While the show’s inventive innuendos are one of its major draws to fans, some consider the jokes too rude or sexist. Garden recalls: “We had a complaint about Samantha, which the BBC took incredibly seriously and promised to remove her from the premises. Which we thought was incredibly unfair as nobody had ever complained. Also, Samantha was usually the instigator of these alleged events – she was never exploited – and after all, she didn’t exist.’ Matters were finally settled by alternating her duties with Sven, an equally lecherous man.
Allegations of homophobia stemmed from a two-century running gag about Lionel Blair, dancer and host of ITV’s charade-based game show Give Us a Clue. Although Blair was straight, his camp manners and balletic skills sparked a radio pantomime game in which the punch lines alluded to gay sex.
How did Blair take this weekly misrepresentation of his sexuality? Garden says: “He told Barry Cryer he loved those jokes; he enjoyed the publicity. But there was a later message that his wife and family were upset and the BBC would put our minds at ease. So I think the BBC leaned on us. But it wasn’t long before he died [in 2021].”
Perhaps encouraging complaints about “pupil” humor was the fact that — despite the early involvement of Jo Kendall — the standout panellists were blokes for a long time. Thankfully, that changed over the years with the introduction of female regulars, including Victoria Wood (who was identified as a future mainstay before she died aged 62).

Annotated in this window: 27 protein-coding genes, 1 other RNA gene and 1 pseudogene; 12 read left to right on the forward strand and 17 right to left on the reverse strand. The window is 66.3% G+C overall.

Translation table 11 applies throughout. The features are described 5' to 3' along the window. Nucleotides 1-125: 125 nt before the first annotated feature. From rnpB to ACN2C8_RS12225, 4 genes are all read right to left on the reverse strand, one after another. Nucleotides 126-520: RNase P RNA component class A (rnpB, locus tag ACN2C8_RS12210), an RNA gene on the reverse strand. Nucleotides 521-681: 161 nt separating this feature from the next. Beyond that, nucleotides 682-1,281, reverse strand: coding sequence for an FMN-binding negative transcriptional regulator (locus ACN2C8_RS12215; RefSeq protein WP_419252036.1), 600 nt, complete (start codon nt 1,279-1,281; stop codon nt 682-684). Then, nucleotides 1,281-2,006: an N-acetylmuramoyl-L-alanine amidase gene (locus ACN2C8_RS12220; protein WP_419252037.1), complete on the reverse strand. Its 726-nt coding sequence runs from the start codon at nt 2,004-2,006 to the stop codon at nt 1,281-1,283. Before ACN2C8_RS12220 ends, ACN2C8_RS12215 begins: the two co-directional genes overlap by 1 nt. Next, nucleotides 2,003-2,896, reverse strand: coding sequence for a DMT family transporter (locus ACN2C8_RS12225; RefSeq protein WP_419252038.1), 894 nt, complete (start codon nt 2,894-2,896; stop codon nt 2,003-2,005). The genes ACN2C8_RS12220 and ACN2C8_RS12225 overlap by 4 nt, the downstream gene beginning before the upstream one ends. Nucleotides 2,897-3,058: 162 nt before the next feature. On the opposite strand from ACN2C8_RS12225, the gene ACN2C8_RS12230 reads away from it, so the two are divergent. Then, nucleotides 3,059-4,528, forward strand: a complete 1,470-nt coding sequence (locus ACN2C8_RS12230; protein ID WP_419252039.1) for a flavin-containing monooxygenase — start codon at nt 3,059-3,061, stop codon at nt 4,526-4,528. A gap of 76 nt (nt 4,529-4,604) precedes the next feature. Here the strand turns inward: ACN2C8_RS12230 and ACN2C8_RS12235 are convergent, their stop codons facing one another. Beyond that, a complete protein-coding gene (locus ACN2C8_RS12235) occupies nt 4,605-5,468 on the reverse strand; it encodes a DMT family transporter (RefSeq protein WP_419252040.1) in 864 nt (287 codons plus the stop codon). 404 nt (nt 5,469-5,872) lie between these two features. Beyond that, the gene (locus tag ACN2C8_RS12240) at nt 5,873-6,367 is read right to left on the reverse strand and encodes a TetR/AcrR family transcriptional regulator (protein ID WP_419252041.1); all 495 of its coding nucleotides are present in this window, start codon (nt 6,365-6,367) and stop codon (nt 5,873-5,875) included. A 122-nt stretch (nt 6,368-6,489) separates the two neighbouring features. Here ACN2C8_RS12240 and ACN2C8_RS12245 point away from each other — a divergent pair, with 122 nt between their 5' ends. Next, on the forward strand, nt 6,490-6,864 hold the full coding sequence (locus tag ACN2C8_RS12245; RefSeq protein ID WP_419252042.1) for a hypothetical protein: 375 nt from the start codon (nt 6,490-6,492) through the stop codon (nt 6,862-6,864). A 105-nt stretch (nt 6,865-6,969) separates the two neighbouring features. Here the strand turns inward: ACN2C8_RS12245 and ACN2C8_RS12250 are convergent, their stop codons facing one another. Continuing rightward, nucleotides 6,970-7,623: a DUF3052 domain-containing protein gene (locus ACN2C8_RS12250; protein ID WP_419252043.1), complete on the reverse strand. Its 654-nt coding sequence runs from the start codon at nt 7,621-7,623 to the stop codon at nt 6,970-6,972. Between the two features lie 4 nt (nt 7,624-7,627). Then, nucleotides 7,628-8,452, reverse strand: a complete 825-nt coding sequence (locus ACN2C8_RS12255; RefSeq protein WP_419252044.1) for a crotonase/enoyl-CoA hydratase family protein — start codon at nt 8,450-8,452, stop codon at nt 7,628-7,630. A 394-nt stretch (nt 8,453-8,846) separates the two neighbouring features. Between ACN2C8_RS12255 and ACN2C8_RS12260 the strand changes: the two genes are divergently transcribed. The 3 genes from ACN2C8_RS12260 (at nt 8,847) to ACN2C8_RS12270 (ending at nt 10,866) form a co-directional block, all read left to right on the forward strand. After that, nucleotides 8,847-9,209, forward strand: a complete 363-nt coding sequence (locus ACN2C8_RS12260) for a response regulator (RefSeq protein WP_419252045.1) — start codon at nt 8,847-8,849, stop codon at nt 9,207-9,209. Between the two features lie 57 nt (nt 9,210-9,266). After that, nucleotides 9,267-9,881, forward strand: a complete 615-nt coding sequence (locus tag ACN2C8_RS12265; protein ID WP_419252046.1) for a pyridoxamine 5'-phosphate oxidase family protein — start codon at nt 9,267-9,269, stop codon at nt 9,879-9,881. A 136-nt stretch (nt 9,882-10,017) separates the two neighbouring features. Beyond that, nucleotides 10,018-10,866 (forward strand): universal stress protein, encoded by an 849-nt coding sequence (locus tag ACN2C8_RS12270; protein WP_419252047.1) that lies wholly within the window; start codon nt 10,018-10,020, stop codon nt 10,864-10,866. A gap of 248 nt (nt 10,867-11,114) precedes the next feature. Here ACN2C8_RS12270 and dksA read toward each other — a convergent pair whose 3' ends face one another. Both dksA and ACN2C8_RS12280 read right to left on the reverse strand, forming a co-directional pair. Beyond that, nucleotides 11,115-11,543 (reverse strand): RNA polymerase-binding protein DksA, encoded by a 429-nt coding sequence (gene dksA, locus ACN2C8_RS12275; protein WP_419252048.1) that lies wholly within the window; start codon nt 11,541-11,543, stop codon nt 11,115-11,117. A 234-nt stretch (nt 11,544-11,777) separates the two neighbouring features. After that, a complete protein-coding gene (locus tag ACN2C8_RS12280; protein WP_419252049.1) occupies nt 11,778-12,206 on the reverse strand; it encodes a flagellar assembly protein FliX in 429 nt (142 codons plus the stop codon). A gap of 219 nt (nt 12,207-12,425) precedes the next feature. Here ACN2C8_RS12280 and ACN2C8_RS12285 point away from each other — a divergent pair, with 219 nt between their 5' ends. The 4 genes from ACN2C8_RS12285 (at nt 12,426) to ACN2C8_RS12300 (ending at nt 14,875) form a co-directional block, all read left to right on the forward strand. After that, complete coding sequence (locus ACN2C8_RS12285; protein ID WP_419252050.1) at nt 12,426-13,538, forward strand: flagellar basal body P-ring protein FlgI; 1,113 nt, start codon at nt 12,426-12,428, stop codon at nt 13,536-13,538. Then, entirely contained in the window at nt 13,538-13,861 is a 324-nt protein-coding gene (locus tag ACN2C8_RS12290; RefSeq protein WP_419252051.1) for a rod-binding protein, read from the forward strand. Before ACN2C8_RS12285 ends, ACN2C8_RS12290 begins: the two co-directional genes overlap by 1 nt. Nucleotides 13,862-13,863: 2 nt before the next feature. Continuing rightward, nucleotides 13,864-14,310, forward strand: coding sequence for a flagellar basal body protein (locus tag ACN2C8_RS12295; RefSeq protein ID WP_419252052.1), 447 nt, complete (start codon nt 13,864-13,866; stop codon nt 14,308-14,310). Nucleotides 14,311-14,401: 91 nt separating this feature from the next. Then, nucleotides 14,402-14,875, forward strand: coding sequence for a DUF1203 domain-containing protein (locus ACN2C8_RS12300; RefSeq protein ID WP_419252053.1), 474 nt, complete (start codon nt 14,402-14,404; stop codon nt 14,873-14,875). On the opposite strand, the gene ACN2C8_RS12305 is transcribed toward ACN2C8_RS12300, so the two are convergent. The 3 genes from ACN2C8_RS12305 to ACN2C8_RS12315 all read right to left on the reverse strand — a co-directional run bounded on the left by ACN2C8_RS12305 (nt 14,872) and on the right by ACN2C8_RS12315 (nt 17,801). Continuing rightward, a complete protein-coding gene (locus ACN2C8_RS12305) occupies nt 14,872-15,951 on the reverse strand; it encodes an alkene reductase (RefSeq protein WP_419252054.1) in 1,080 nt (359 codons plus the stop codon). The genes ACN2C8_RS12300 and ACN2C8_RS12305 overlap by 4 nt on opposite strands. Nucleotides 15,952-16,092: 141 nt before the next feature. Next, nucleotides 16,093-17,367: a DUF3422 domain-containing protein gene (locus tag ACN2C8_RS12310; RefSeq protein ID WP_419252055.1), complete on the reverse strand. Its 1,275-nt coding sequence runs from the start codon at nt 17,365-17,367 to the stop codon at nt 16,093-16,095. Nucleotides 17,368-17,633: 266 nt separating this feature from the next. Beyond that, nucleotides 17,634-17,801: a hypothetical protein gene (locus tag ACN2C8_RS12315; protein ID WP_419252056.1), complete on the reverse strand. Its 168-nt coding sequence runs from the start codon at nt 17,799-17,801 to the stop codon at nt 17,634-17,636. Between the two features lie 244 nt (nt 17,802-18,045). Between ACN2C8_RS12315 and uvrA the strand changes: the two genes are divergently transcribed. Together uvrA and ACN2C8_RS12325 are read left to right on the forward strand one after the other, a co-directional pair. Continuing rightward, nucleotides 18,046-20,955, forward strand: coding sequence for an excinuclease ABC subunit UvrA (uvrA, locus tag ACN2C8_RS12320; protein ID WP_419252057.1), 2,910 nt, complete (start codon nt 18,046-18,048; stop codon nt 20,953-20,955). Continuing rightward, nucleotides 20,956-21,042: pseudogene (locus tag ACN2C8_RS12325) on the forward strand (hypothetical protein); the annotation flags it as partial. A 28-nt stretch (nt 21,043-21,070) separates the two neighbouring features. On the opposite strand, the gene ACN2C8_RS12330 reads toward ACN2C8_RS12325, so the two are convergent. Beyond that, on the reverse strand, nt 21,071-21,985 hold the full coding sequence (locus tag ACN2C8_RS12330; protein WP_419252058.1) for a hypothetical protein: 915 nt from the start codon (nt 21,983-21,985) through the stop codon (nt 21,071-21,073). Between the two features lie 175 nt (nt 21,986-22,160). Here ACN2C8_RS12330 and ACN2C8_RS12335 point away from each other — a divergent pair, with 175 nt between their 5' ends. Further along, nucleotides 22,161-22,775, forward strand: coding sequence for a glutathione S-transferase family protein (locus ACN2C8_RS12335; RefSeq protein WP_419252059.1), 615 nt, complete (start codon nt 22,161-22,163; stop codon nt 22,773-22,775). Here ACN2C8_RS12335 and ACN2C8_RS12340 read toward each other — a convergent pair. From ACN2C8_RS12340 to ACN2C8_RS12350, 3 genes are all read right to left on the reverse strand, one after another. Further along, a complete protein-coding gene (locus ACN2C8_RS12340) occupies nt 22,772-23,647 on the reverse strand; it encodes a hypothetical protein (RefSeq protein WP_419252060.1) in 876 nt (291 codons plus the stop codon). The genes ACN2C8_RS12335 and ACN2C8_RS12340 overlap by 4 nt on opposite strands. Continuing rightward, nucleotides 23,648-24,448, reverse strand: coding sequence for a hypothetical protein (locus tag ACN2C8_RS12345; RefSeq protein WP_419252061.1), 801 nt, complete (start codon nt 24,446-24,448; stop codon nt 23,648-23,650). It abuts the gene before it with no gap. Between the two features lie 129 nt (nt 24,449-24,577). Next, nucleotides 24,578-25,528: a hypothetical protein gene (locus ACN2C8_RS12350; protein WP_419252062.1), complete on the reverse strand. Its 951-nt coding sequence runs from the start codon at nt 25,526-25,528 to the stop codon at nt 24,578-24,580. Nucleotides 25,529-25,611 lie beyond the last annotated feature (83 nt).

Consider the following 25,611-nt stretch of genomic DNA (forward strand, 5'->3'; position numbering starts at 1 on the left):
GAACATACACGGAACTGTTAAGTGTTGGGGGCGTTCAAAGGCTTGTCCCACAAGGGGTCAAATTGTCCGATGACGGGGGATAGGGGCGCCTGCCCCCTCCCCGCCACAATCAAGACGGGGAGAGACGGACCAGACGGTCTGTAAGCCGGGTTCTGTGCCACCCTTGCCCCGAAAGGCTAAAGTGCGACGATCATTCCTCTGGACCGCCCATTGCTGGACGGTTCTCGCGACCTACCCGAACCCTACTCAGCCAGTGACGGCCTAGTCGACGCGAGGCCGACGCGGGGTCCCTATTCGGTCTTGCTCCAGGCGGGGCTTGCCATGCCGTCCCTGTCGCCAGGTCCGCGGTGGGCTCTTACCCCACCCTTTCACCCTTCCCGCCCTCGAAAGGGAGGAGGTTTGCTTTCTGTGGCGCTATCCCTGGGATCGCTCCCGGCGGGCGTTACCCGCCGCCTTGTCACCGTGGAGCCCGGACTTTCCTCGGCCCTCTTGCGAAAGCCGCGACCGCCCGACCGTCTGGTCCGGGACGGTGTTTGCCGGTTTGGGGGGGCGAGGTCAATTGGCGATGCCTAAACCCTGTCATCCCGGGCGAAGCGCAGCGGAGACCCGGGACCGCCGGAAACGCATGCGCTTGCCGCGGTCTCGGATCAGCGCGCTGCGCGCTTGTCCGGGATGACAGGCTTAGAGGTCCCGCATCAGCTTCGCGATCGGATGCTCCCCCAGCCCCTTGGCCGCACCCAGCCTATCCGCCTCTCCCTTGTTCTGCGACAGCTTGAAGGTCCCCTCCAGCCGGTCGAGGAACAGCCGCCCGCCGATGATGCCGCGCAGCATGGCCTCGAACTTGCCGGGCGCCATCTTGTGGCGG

One of the first women to make her mark, as the show might put it, was Jan Ravens. “It was like the golf club,” she says. “When I started Clue, I was aware that people were saying, ‘We’d better hire some women,’ but there was no reason to make me feel unwelcome or awkward. I think the Clue guys were very pleased to have new people on board.”
One of the other main characters of the series is Colin Sell – the resident pianist since he was recruited as a student in 1975. He’s key to the 50-year-old circuit One Song to the Tune of Another, highlights of which include performances such as Rob Brydon singing the Spider-Man theme to Bring Him Home from Les Misérables and the heroic tone deafness of Jeremy Hardy.
“We go through the songs once in rehearsal,” says Sell, “so I can change the key and speed up their tempo. But practice still makes it a bit like a wall of death. With Jeremy, the reason he was so bad was because he had never sung in public. After doing a few stage tours, he started singing in unison, which pretty much spoiled the effect. So I rehearsed it a key and then cranked it up a bit on the record to throw it.”
In the 50 years, the series seemed close to the end only twice. When Garden and Naismith made plans for the first live tour in 2005 (partly to top up Radio 4’s paltry royalties), the BBC tried to stop them by asserting copyright claims – until legal counsel said that neither the BBC nor Garden the show possessed what was “not a format but a series of formats”.